À Libre-Échange, l'imbuvable table ronde téléquébecquienne, appuyée à sa droite (est-ce possible) par Mario Roy, la bien connectée Suzanne Lévesque révèle sans gêne sa classe sociale: "Avant [le roman révisionniste de Michael Crichton sur la pollution humaine], j'angoissais beaucoup en me levant avec le réchauffement climatique, maintenant j'angoisse moins"
La fille des deux autres mentionne le mot 'rossignol' dans une chronique sur un film d'art, Mario Roy y va d'un commentaire de sous-mononcle sur la grippe aviaire.
What about the contrary worldwide consensus of scientists that global warming is a man-made disaster in the making? Crichton's answer: "If it's consensus, it isn't science. If it's science, it isn't consensus." As I suppose in the old consensus that the earth is flat.
Crichton's is not actually a thesis that the displaced folks in Louisiana and Texas can concentrate on at the moment in the wake of Katrina and Rita. Yet for his polemic on global warming, Crichton has become something of a hero to the groups fighting hard to stop anything like the Kyoto treaty.
The well-endowed think tank, the American Enterprise Institute for Public Policy, honoured Crichton with an invitation to Washington to address its members - not on the novel, but on science policy in the 21st Century. The point of that was to embrace Crichton's attack on what he calls the pseudo-science of global warming.
The sceptics on global warming needed this kind of reinforcement. They have mostly been keeping quiet after the ferocity of Katrina and Rita, widely blamed in the press on the unusually hot waters of the Gulf.
Senator James Inhofe [Republican chairman of the Senate Environment Committee]'s previous best effort was this: "With all of the hysteria, all of the fear, all of the phoney science, could it be that man-made global warming is the greatest hoax ever perpetrated on the American people? It sure sounds like it."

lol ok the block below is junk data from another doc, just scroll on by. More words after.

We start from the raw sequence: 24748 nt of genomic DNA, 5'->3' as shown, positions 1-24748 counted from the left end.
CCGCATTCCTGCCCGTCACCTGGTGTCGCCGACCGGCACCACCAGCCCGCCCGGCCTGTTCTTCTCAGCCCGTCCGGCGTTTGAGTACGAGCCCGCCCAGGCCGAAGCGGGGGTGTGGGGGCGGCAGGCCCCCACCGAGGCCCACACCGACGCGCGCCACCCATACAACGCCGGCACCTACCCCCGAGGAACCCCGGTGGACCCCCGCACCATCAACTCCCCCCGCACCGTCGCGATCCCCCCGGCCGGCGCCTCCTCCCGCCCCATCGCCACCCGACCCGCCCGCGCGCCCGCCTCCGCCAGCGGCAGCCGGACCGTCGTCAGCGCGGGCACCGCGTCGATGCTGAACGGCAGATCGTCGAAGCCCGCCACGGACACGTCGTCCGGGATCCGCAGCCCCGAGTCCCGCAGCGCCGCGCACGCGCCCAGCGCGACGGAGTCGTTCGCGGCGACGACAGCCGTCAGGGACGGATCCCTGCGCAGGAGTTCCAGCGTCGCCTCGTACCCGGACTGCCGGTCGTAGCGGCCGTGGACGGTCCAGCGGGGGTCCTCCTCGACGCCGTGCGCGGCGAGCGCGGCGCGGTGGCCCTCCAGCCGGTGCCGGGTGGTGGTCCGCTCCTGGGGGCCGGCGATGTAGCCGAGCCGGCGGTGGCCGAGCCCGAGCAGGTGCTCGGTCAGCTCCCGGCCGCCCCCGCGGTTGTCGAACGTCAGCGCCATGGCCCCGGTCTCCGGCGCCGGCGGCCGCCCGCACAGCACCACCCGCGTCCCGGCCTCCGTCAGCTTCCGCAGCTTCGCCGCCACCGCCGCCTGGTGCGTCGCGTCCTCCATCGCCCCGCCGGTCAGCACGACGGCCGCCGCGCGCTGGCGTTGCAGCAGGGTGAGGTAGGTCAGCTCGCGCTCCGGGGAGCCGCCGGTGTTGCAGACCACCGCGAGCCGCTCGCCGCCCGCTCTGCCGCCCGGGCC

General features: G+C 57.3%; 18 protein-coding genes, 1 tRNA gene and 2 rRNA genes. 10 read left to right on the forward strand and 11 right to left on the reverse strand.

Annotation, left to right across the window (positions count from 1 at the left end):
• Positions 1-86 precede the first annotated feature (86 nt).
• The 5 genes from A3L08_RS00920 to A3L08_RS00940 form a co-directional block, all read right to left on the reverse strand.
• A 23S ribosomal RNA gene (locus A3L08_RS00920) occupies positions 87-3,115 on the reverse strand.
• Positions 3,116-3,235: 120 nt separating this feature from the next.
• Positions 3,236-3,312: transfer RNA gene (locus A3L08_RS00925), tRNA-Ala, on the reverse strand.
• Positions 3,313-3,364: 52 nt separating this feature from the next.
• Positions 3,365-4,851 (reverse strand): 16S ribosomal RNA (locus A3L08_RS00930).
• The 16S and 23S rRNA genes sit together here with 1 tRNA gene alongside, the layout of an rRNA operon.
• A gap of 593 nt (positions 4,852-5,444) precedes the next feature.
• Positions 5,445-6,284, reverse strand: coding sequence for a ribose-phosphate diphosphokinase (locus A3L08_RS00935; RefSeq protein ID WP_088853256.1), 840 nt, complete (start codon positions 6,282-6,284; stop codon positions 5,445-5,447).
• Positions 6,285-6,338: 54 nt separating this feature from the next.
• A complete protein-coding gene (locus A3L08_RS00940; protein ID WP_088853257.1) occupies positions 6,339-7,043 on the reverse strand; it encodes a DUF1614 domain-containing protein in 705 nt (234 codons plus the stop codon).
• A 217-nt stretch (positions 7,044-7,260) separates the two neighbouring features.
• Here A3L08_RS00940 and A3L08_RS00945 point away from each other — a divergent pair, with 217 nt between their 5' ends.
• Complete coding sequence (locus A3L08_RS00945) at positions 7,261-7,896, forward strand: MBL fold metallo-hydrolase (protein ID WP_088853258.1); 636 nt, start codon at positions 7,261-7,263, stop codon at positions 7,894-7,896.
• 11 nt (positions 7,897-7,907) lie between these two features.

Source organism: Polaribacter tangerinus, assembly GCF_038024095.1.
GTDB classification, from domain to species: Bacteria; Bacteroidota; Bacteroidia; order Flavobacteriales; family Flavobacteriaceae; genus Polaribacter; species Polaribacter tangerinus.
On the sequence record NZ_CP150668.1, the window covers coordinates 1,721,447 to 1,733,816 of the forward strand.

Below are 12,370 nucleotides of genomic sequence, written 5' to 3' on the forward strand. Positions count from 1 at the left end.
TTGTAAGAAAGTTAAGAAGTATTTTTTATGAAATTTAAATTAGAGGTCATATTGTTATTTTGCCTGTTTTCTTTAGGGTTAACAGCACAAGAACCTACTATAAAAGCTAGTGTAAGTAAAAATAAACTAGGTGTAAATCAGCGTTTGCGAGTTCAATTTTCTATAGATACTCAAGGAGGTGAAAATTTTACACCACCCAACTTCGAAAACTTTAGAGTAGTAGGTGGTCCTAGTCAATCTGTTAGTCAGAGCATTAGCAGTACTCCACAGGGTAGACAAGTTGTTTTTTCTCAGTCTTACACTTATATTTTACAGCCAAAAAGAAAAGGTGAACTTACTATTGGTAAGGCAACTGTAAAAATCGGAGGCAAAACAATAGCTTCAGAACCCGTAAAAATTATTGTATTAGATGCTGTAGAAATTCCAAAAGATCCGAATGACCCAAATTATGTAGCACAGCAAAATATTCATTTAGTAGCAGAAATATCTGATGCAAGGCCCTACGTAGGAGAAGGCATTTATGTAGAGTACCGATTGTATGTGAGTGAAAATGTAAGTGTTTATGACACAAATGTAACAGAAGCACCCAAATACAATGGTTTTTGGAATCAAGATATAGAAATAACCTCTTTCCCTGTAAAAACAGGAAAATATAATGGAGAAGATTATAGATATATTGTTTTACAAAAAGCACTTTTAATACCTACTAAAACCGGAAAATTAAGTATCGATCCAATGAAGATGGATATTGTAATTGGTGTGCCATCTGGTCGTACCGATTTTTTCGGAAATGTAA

The senator did not explain quite how 2,000 top scientists in 100 countries could have been persuaded in 2004 to produce a rare consensus that gas emissions left unchecked will produce a series of catastrophes. Nor is he likely to try and explain in the post-Katrina atmosphere.
All the delaying tactics, denials and obfuscations bring to mind what happened in 1974 to two American scientists, Professor Sherwood Roland and Dr Mario Molina. They coolly set out the evidence that the chlorofluorocarbons (CFCs) used in refrigeration, aerosols and air conditioning were eating at the ozone layer which protects mankind and plants from dangerous ultraviolet radiation.
They were at once smeared as scaremongers. The manufacturers ran an all too successful campaign to fog the issue. A lazy media bought into it. The public got bored and bamboozled. And as they did so, millions more tons of the pollutant were added to the atmosphere.
Thirteen years later when the world finally woke up to an ozone hole bigger than anyone had predicted, there was a swift international agreement - led by the US - to find alternatives to the CFCs. In the meantime, great damage had been done.
Du présent blogue:
“People generally do not favour action on a non-alarming situation when arguments seem to be balanced on both sides and there is a clear doubt. The weight of impressions on the public must be balanced so people will have doubts and lack motivation to take action. Accordingly, means are needed to get balancing information into the stream from sources that the public will find credible. There is no need for a clear-cut ‘victory’. ... Nurturing public doubts by demonstrating that this is not a clear-cut situation in support of the opponents usually is all that is necessary.” lien